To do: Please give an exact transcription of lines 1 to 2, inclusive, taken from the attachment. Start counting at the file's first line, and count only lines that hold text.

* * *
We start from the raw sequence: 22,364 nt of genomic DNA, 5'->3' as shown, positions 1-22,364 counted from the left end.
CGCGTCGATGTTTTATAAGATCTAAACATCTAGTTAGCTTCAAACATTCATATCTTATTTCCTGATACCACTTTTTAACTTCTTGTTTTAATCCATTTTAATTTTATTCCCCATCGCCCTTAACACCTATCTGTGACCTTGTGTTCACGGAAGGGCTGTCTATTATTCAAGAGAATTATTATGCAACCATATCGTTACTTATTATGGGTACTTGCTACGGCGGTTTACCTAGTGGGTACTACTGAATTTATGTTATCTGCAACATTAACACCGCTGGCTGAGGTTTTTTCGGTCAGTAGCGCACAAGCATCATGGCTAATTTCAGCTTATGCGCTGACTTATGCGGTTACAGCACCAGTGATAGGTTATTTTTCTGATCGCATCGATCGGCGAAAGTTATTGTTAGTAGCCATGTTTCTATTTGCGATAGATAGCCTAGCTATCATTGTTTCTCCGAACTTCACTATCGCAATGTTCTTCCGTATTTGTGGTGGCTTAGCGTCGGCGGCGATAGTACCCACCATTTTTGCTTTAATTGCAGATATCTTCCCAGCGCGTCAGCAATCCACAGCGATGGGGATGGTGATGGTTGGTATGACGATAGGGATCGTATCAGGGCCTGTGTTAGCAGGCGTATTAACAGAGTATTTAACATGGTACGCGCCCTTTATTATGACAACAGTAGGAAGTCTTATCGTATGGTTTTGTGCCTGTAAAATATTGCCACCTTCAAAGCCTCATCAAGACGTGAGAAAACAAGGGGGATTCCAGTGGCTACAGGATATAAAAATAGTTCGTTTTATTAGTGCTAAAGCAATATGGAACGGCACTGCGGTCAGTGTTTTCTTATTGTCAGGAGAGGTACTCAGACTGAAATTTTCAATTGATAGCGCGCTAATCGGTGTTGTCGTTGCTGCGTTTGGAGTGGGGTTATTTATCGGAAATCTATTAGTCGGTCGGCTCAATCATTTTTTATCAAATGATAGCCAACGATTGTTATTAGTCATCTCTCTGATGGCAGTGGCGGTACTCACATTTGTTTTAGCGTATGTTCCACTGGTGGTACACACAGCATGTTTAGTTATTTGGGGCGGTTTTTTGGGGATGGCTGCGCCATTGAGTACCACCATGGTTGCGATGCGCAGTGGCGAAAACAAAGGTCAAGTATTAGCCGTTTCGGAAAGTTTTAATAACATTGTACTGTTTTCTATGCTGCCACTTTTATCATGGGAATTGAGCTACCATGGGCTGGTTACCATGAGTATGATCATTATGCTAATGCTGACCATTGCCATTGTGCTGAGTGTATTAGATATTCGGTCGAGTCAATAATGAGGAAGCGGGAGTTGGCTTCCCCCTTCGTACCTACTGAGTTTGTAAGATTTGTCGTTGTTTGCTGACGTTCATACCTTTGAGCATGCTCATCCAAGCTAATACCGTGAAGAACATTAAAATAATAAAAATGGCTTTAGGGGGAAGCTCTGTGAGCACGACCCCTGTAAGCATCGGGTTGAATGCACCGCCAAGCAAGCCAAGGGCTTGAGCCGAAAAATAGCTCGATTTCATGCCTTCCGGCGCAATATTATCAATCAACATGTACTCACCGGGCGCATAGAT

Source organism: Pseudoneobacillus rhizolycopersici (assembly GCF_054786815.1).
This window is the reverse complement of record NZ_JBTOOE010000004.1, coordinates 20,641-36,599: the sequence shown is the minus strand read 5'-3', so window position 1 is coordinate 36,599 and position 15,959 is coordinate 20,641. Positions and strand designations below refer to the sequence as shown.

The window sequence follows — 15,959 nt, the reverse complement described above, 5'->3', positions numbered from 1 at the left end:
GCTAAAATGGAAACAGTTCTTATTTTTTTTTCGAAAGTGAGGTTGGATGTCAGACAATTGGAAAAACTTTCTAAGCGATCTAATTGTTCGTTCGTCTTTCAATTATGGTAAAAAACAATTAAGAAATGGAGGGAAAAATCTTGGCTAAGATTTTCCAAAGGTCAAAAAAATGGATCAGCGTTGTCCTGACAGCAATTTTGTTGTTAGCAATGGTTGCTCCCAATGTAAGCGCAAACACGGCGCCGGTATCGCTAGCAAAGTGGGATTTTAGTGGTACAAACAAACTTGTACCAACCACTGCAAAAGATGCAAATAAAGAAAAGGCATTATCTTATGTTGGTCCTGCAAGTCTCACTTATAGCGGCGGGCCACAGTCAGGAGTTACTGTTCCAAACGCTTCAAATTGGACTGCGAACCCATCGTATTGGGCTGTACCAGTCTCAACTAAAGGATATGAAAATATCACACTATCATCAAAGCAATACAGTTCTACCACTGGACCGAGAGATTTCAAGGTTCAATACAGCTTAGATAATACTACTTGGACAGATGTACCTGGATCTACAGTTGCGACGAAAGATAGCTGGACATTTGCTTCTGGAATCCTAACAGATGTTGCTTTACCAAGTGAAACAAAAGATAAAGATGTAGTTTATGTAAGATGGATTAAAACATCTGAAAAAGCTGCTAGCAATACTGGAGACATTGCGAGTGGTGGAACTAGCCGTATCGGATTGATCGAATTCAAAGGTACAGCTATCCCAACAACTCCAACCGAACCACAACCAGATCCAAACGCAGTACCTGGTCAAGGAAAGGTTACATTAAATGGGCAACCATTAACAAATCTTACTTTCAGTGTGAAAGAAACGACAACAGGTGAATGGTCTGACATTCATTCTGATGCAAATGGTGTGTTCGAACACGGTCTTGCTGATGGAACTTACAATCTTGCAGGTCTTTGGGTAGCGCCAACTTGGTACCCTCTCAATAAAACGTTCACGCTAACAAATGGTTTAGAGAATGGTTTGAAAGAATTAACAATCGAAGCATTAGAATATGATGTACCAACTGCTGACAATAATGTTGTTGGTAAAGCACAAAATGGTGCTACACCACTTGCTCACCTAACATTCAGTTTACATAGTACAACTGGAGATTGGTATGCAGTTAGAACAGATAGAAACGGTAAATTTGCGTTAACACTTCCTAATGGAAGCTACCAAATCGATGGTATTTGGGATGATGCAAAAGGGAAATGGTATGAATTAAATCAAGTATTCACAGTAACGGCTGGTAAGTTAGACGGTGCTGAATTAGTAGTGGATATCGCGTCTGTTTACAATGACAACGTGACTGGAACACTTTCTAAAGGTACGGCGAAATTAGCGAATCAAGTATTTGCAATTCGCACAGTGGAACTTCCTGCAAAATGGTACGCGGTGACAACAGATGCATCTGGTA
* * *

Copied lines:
We start from the raw sequence: 22,364 nt of genomic DNA, 5'->3' as shown, positions 1-22,364 counted from the left end.
CGCGTCGATGTTTTATAAGATCTAAACATCTAGTTAGCTTCAAACATTCATATCTTATTTCCTGATACCACTTTTTAACTTCTTGTTTTAATCCATTTTAATTTTATTCCCCATCGCCCTTAACACCTATCTGTGACCTTGTGTTCACGGAAGGGCTGTCTATTATTCAAGAGAATTATTATGCAACCATATCGTTACTTATTATGGGTACTTGCTACGGCGGTTTACCTAGTGGGTACTACTGAATTTATGTTATCTGCAACATTAACACCGCTGGCTGAGGTTTTTTCGGTCAGTAGCGCACAAGCATCATGGCTAATTTCAGCTTATGCGCTGACTTATGCGGTTACAGCACCAGTGATAGGTTATTTTTCTGATCGCATCGATCGGCGAAAGTTATTGTTAGTAGCCATGTTTCTATTTGCGATAGATAGCCTAGCTATCATTGTTTCTCCGAACTTCACTATCGCAATGTTCTTCCGTATTTGTGGTGGCTTAGCGTCGGCGGCGATAGTACCCACCATTTTTGCTTTAATTGCAGATATCTTCCCAGCGCGTCAGCAATCCACAGCGATGGGGATGGTGATGGTTGGTATGACGATAGGGATCGTATCAGGGCCTGTGTTAGCAGGCGTATTAACAGAGTATTTAACATGGTACGCGCCCTTTATTATGACAACAGTAGGAAGTCTTATCGTATGGTTTTGTGCCTGTAAAATATTGCCACCTTCAAAGCCTCATCAAGACGTGAGAAAACAAGGGGGATTCCAGTGGCTACAGGATATAAAAATAGTTCGTTTTATTAGTGCTAAAGCAATATGGAACGGCACTGCGGTCAGTGTTTTCTTATTGTCAGGAGAGGTACTCAGACTGAAATTTTCAATTGATAGCGCGCTAATCGGTGTTGTCGTTGCTGCGTTTGGAGTGGGGTTATTTATCGGAAATCTATTAGTCGGTCGGCTCAATCATTTTTTATCAAATGATAGCCAACGATTGTTATTAGTCATCTCTCTGATGGCAGTGGCGGTACTCACATTTGTTTTAGCGTATGTTCCACTGGTGGTACACACAGCATGTTTAGTTATTTGGGGCGGTTTTTTGGGGATGGCTGCGCCATTGAGTACCACCATGGTTGCGATGCGCAGTGGCGAAAACAAAGGTCAAGTATTAGCCGTTTCGGAAAGTTTTAATAACATTGTACTGTTTTCTATGCTGCCACTTTTATCATGGGAATTGAGCTACCATGGGCTGGTTACCATGAGTATGATCATTATGCTAATGCTGACCATTGCCATTGTGCTGAGTGTATTAGATATTCGGTCGAGTCAATAATGAGGAAGCGGGAGTTGGCTTCCCCCTTCGTACCTACTGAGTTTGTAAGATTTGTCGTTGTTTGCTGACGTTCATACCTTTGAGCATGCTCATCCAAGCTAATACCGTGAAGAACATTAAAATAATAAAAATGGCTTTAGGGGGAAGCTCTGTGAGCACGACCCCTGTAAGCATCGGGTTGAATGCACCGCCAAGCAAGCCAAGGGCTTGAGCCGAAAAATAGCTCGATTTCATGCCTTCCGGCGCAATATTATCAATCAACATGTACTCACCGGGCGCATAGAT